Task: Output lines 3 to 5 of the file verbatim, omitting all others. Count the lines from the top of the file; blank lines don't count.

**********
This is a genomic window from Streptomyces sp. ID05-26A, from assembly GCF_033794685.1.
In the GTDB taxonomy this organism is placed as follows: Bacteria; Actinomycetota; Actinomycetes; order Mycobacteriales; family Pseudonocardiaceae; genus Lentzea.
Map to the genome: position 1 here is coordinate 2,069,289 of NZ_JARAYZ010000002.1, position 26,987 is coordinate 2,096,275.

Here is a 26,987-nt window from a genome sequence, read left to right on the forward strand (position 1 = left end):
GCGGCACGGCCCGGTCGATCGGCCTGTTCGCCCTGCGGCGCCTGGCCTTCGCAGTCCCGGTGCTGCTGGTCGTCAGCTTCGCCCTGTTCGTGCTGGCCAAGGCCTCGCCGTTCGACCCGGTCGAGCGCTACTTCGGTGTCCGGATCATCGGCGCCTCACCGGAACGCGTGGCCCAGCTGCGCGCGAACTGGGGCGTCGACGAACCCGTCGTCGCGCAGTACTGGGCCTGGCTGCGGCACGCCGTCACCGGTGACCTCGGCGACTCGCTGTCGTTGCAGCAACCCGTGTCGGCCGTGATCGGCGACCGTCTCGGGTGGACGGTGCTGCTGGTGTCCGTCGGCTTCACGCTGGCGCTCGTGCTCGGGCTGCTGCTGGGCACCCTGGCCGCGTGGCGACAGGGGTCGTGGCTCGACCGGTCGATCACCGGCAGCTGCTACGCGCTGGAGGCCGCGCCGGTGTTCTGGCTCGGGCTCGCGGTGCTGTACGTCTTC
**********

Map to the genome: position 1 here is coordinate 2,069,289 of NZ_JARAYZ010000002.1, position 26,987 is coordinate 2,096,275.

Here is a 26,987-nt window from a genome sequence, read left to right on the forward strand (position 1 = left end):
GCGGCACGGCCCGGTCGATCGGCCTGTTCGCCCTGCGGCGCCTGGCCTTCGCAGTCCCGGTGCTGCTGGTCGTCAGCTTCGCCCTGTTCGTGCTGGCCAAGGCCTCGCCGTTCGACCCGGTCGAGCGCTACTTCGGTGTCCGGATCATCGGCGCCTCACCGGAACGCGTGGCCCAGCTGCGCGCGAACTGGGGCGTCGACGAACCCGTCGTCGCGCAGTACTGGGCCTGGCTGCGGCACGCCGTCACCGGTGACCTCGGCGACTCGCTGTCGTTGCAGCAACCCGTGTCGGCCGTGATCGGCGACCGTCTCGGGTGGACGGTGCTGCTGGTGTCCGTCGGCTTCACGCTGGCGCTCGTGCTCGGGCTGCTGCTGGGCACCCTGGCCGCGTGGCGACAGGGGTCGTGGCTCGACCGGTCGATCACCGGCAGCTGCTACGCGCTGGAGGCCGCGCCGGTGTTCTGGCTCGGGCTCGCGGTGCTGTACGTCTTC